Here’s one bit from the article; follow the link to read the rest.
Me, I keep “location services” turned off on my phone unless I have a positive need, which is almost never, because I know how to read a map. Remember maps?
*Briefly, a geofence warrant is issued to the corporate surveillance state–all those companies that track the location of our phones or other devices so they can “improve your online experience”–to find out who was in the vicinity of a crime. The police then go through the list to pick out and pursue possible suspects.
Some good news from Bruce Schneir.
Personally, I keep the GPS (Google calls it “location services” turned off on my Android devices unless I have a positive need for it, which is almost never. That means trackers can know my general location, sure, but they don’t know whether I’m in the drug store or the hardware store.
Big Brother is here, but he’s not who persons expected him to be.
The EFF looks at the roundly debunked movie, 2000 Mules, and points out that, in addition to its outright lies and–er–dubious conclusions, the film highlights the invasive nature of our private enterprise surveillance society. Here’s a bit from the EFF’s article; follow the link for much more.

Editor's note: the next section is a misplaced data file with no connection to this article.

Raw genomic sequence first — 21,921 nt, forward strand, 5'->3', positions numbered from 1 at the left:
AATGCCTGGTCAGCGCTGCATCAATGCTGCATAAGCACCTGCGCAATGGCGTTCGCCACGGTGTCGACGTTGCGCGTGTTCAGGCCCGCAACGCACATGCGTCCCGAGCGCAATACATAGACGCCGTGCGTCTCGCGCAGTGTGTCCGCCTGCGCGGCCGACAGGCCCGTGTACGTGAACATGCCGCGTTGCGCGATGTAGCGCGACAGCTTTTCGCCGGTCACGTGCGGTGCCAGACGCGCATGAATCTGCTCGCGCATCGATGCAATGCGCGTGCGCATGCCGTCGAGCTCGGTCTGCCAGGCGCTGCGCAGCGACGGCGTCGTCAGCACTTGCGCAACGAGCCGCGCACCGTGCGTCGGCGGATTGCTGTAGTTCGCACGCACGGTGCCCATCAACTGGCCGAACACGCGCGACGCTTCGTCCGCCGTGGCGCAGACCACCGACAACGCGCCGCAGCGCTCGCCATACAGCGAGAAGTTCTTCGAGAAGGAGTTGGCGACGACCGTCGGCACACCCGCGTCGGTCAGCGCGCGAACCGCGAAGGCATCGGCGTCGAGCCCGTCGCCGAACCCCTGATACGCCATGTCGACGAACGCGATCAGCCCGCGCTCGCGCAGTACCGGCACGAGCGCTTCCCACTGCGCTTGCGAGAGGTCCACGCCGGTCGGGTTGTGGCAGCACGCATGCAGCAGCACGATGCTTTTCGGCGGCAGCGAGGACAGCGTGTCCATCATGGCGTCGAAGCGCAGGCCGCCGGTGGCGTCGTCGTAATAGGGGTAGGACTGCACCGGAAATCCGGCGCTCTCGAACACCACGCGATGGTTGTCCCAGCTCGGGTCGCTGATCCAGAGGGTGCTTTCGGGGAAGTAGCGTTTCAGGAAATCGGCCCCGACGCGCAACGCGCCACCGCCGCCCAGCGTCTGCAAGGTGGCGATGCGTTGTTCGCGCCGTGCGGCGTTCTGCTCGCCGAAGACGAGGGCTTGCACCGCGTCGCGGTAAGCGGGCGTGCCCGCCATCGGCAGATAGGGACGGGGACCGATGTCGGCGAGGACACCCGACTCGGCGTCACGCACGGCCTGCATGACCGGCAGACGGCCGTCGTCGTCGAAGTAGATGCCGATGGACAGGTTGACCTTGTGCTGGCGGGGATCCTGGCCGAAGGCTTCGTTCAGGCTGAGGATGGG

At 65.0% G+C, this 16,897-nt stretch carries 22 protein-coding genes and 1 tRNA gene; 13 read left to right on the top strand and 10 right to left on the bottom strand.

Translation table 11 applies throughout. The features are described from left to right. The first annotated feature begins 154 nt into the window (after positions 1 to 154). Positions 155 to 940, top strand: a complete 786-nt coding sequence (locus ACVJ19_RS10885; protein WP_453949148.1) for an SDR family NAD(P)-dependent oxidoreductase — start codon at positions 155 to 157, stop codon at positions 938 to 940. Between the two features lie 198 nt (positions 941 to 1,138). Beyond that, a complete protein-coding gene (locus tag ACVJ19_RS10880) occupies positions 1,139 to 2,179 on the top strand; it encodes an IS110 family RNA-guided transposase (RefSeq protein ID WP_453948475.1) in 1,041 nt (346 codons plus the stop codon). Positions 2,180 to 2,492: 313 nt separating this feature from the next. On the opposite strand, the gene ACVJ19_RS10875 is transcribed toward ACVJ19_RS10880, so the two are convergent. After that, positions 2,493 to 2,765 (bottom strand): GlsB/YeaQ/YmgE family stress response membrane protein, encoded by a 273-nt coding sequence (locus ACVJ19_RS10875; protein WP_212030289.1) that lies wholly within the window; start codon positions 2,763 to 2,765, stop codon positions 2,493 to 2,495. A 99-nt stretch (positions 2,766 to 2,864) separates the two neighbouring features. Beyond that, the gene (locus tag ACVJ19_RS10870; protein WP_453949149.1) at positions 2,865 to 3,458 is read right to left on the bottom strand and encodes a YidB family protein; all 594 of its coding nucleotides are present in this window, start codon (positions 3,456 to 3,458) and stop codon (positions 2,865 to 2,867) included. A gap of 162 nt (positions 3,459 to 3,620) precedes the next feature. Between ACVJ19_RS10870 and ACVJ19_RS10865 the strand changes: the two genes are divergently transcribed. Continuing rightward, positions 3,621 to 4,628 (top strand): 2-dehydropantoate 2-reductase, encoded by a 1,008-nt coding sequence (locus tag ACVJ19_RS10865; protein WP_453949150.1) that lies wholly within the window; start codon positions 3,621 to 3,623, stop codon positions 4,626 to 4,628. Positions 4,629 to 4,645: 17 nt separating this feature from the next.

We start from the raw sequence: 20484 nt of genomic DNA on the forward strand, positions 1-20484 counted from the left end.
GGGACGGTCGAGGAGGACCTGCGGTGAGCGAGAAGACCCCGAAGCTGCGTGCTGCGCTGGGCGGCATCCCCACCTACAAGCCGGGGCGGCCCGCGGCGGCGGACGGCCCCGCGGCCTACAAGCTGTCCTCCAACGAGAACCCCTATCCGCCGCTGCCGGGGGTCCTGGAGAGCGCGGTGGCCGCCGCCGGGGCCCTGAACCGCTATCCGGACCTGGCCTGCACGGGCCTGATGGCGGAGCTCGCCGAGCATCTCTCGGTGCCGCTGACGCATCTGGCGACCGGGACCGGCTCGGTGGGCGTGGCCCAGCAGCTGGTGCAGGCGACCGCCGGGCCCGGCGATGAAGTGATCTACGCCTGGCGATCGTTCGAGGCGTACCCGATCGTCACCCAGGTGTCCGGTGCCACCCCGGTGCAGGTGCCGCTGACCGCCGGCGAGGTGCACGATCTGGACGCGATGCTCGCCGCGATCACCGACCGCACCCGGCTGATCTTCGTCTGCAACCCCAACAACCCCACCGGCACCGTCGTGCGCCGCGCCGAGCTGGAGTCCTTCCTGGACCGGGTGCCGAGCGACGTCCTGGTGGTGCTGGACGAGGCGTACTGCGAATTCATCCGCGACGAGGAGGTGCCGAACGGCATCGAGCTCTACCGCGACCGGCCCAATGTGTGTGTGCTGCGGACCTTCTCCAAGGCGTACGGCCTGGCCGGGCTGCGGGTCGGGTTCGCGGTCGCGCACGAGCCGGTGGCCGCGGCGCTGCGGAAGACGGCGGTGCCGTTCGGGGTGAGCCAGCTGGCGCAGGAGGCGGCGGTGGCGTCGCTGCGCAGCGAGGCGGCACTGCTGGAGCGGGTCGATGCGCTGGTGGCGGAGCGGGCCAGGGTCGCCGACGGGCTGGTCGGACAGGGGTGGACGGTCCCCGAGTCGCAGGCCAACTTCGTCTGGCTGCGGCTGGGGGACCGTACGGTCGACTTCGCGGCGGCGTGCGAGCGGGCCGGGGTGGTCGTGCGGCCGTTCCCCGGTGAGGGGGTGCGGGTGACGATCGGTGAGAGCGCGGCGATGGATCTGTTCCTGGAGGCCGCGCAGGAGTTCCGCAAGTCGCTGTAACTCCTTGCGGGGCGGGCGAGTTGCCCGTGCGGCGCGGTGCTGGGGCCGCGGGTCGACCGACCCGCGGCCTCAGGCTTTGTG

Putting aside the logical flaws of TTV’s (True the Vote, the organization behind the movie–ed.) voter fraud claims, the very fact that they were able to buy this much personal location data on hundreds of thousands of people’s lives, over a span of many months leading to election day, is appalling. But this is the data broker business model working as intended: by vacuuming up geolocation data from thousands of smartphone apps, data brokers package and sell huge quantities of highly revealing location data to anyone willing to buy it. And TTV is hardly the only customer: the U.S. military, federal agencies, and federal law enforcement are all customers to geolocation data brokers. Recently, one data broker was even found selling the location data of people seeking reproductive healthcare, which soon could provide states with draconian anti-abortion legislation new digital evidence to identify and prosecute people who seek or provide abortion.